Is Music a Universal Language?
Music is said to be a universal language, meaning that even if people don’t speak each other’s language, they can still enjoy music together. But this is probably not true. Have you ever listened to music from another culture and thought that it sounded strange or maybe just like noise? That’s because music is different among different cultures, and usually, you are only used to hearing your own culture’s music. The scale systems that are used to make the music are different in other cultures, so the sounds are different. In addition, the rhythms are different as well. For example, traditional European music is measured in patterns of 2, 3, or 4 beats, while Non-European music is measured in patterns of 5, 7, or 11 beats. These differences in scale systems and rhythm can make it hard for people to understand music from other cultures.
Creation of Music
Not only is the music different in other cultures, but the process of creating music is different, too. For example, the Inuit people believe that all songs have already been written, and a musician takes parts of the existing songs and recombines them into something new. As another example, the Pima people also believe that all songs already exist, but they are tangled up somewhere in the cosmos, and the musician is supposed to untangle them. In Iran, musicians memorize a large body of music and then use it to create more music. Western musicians do something similar since they learn a body of musical theory and then use that to create music. Then there is a culture in Bolivia where there is a different process for creating music. Each person creates and sings one and only one unique and personal song during their whole lifetime. And, the person’s song becomes part of their personal identity.
Functions of Music
Even though all cultures have music, the function of music varies from society to society. For example, music can mark transitions in life. In Bosnia, music is used to mark the transitions between different ages. When a girl becomes an adult, they are expected to sing in public during community dances. Then once a woman gets married, they are expected to only sing in private. Then, when the woman becomes an elder, they stop singing. So, you can tell the age of the female by their singing. As another example, the Maasai in East Africa and the Blackfoot Native Americans also use songs to mark ages. As boys grow up, the music they sing changes. When boys are young, there are certain songs they can sing, and then when they join the warrior class there are different songs to sing, and then when they become a married adult man, there are different songs to sing yet again.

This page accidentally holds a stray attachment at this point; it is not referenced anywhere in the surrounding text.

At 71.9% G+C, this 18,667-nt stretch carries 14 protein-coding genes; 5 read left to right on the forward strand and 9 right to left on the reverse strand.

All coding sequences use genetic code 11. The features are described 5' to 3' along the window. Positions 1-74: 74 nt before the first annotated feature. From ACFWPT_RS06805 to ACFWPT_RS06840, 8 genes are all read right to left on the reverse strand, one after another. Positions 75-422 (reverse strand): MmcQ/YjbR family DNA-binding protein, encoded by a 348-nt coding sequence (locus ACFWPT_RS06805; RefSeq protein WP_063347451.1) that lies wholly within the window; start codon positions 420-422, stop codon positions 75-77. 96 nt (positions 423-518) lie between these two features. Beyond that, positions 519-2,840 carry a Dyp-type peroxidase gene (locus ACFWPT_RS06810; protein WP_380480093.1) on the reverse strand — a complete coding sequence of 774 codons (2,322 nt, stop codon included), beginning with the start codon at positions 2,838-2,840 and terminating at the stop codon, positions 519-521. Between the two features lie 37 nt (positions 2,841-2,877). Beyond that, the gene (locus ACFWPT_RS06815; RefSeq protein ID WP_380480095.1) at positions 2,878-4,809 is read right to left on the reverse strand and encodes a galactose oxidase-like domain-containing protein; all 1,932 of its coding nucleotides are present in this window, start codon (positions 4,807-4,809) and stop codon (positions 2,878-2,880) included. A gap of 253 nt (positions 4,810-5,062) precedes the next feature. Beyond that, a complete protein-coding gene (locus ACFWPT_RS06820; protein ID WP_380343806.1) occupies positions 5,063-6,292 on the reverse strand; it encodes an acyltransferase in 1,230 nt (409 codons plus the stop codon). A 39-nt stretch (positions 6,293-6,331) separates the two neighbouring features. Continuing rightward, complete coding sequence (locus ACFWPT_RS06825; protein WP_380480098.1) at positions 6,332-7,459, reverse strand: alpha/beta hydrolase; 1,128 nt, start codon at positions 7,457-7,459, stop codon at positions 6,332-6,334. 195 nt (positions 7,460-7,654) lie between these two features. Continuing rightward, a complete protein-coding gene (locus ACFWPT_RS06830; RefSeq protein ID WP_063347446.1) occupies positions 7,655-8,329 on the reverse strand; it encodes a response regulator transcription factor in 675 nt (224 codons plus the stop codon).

Music can also be used in healing ceremonies. This has been very popular in many places like Africa for a long time, but in Western cultures, we only realized the power of music in healing recently and then started doing music therapy for patients. Music can also express individual or group identity. For example, among the Flathead Indians, music tells people that no matter what other changes in their ways of life have occurred, they are still Flathead. Music can also reflect part of society. For example, in Iceland, each person in a band plays a different instrument with each song–no one specializes in say, drums, or guitar, or singing. Everyone takes a turn at doing each part of the band. This reflects Icelandic society since people aren’t specialists in their work–it is normal to have several different kinds of jobs, and being versatile is important.
Want to Learn More?
Do you want to learn more about Anthropology and music? Check out my Udemy course, “Exploring The Arts Through Cultural Anthropology.”
Thanks for reading!